Yes, we take books and don’t always return them, but sometimes we’re told to

I would never take a coconut that had fallen from our neighbour’s tree into our yard. So why do I covet books that have been left behind in homestays and pensions? Maybe because I rank them as abandoned puppies. When I travel light, I pack books that I can leave behind if needed. There are so many books I read only once. They may be fifty-rupee volumes I picked up at a used-books sale. Or scruffy paperbacks passed on to me by a friend, with the firm injunction, “Don’t give these back to me.”

So I immediately deduced the provenance of the paperbacks on a forlorn shelf in the hallway of the Hotel Mimosa in Rome. There I found “The Trial” by Franz Kafka, the Holocaust novel “Sarah’s Key” by Tatiana de Rosnay, and other titles in Italian, English, Russian and German.

Who owns those books, anyway? The person who runs the pension? He won’t care, and surely he can’t read all those languages. And why does he leave them out of sight of the reception desk if he didn’t mean for us to help ourselves? And if he wants them, why not put up a sign saying “Please put back the books”?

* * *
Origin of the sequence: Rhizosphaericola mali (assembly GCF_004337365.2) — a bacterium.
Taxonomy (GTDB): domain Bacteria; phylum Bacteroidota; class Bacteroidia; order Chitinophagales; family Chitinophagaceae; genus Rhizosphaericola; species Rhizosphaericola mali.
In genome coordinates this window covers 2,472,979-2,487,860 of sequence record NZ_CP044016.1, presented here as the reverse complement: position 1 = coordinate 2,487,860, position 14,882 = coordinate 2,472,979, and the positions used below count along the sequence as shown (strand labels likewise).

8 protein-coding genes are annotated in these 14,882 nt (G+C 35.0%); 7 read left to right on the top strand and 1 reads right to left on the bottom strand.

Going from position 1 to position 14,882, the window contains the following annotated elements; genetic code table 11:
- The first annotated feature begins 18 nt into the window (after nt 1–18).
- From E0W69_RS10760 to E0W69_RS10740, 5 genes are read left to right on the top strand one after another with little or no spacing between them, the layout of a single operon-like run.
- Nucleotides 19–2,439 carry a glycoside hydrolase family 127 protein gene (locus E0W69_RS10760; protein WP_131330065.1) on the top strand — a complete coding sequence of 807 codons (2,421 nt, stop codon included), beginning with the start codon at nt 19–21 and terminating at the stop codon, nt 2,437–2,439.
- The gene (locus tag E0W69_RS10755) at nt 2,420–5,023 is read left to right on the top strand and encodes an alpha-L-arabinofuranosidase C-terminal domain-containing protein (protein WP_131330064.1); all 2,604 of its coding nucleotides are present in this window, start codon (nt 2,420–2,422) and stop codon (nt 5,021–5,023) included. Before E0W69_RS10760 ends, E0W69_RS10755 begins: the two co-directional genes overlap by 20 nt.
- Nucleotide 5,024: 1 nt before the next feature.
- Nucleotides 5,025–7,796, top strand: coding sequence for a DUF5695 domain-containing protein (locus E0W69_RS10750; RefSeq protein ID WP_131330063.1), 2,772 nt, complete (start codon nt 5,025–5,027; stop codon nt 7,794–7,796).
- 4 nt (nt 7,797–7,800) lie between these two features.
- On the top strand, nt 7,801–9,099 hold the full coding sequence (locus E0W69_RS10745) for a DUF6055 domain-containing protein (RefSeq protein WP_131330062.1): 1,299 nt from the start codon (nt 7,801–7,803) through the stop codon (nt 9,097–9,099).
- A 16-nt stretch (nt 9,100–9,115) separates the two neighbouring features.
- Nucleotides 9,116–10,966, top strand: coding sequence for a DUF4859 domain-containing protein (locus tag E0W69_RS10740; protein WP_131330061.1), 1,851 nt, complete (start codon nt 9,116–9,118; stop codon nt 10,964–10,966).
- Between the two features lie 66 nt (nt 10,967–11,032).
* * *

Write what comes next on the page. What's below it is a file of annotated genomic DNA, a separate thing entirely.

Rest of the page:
In short, I was determined to steal. I developed my own code of honour for future fits of covetousness. I will take it only if I haven’t finished reading it during my stay, or only if I can’t live without knowing how it ends, or only if it’s a title I know I won’t find elsewhere. I will also try to leave behind a book in exchange. I took “Sarah’s Key” from that bookshelf in Rome. It was poorly written but impossible to leave half-read. I finished it on the train to Chiusi and left it on the seat for the next reader.

This was the first time I “borrowed without permission.” Usually, I take books only when I’m told to. A couple of years ago, at a suburban bus stand in the U.S., I found a shelf with books, from which riders were encouraged to take one. On each ride I took one. And now I read that a national book swap was recently launched in the U.K. Throughout this autumn, readers can pick up books that have been left out in public places and leave them for others afterwards, and then tweet about where they left the books.

As with chocolate left out for guests, one should strictly take just one. I violated that rule when I left the Hotel Mimosa. I had so few pages left in “Sarah’s Key” that halfway through my coming train ride I would be left bookless. Unthinkable.

So I took the Kafka as well. It was a tea-stained, dog-eared Penguin paperback with copious scribbles in it. And who reads Kafka any more? And just look at the tiny black and white author picture on the back of the Penguin edition. He looks exactly like an abandoned puppy.